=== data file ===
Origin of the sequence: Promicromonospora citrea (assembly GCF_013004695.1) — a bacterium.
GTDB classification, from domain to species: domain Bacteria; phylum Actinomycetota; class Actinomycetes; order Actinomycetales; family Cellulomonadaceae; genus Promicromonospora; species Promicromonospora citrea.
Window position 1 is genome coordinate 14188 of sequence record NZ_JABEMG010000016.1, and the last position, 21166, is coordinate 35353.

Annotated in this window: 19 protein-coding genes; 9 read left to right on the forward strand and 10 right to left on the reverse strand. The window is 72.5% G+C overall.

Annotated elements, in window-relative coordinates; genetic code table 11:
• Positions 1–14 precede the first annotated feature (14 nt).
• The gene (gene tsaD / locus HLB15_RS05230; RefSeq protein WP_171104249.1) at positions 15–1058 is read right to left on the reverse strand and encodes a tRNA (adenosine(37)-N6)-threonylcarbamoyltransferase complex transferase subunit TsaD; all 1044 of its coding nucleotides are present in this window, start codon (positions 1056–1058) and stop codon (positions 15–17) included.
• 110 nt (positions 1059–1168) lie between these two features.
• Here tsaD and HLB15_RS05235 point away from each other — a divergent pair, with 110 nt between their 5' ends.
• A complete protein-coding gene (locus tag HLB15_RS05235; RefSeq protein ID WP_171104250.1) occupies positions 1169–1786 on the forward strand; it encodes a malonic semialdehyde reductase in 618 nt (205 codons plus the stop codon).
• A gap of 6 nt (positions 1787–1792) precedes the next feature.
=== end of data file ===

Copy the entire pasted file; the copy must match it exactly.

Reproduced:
Origin of the sequence: Promicromonospora citrea (assembly GCF_013004695.1) — a bacterium.
GTDB classification, from domain to species: domain Bacteria; phylum Actinomycetota; class Actinomycetes; order Actinomycetales; family Cellulomonadaceae; genus Promicromonospora; species Promicromonospora citrea.
Window position 1 is genome coordinate 14188 of sequence record NZ_JABEMG010000016.1, and the last position, 21166, is coordinate 35353.

Annotated in this window: 19 protein-coding genes; 9 read left to right on the forward strand and 10 right to left on the reverse strand. The window is 72.5% G+C overall.

Annotated elements, in window-relative coordinates; genetic code table 11:
• Positions 1–14 precede the first annotated feature (14 nt).
• The gene (gene tsaD / locus HLB15_RS05230; RefSeq protein WP_171104249.1) at positions 15–1058 is read right to left on the reverse strand and encodes a tRNA (adenosine(37)-N6)-threonylcarbamoyltransferase complex transferase subunit TsaD; all 1044 of its coding nucleotides are present in this window, start codon (positions 1056–1058) and stop codon (positions 15–17) included.
• 110 nt (positions 1059–1168) lie between these two features.
• Here tsaD and HLB15_RS05235 point away from each other — a divergent pair, with 110 nt between their 5' ends.
• A complete protein-coding gene (locus tag HLB15_RS05235; RefSeq protein ID WP_171104250.1) occupies positions 1169–1786 on the forward strand; it encodes a malonic semialdehyde reductase in 618 nt (205 codons plus the stop codon).
• A gap of 6 nt (positions 1787–1792) precedes the next feature.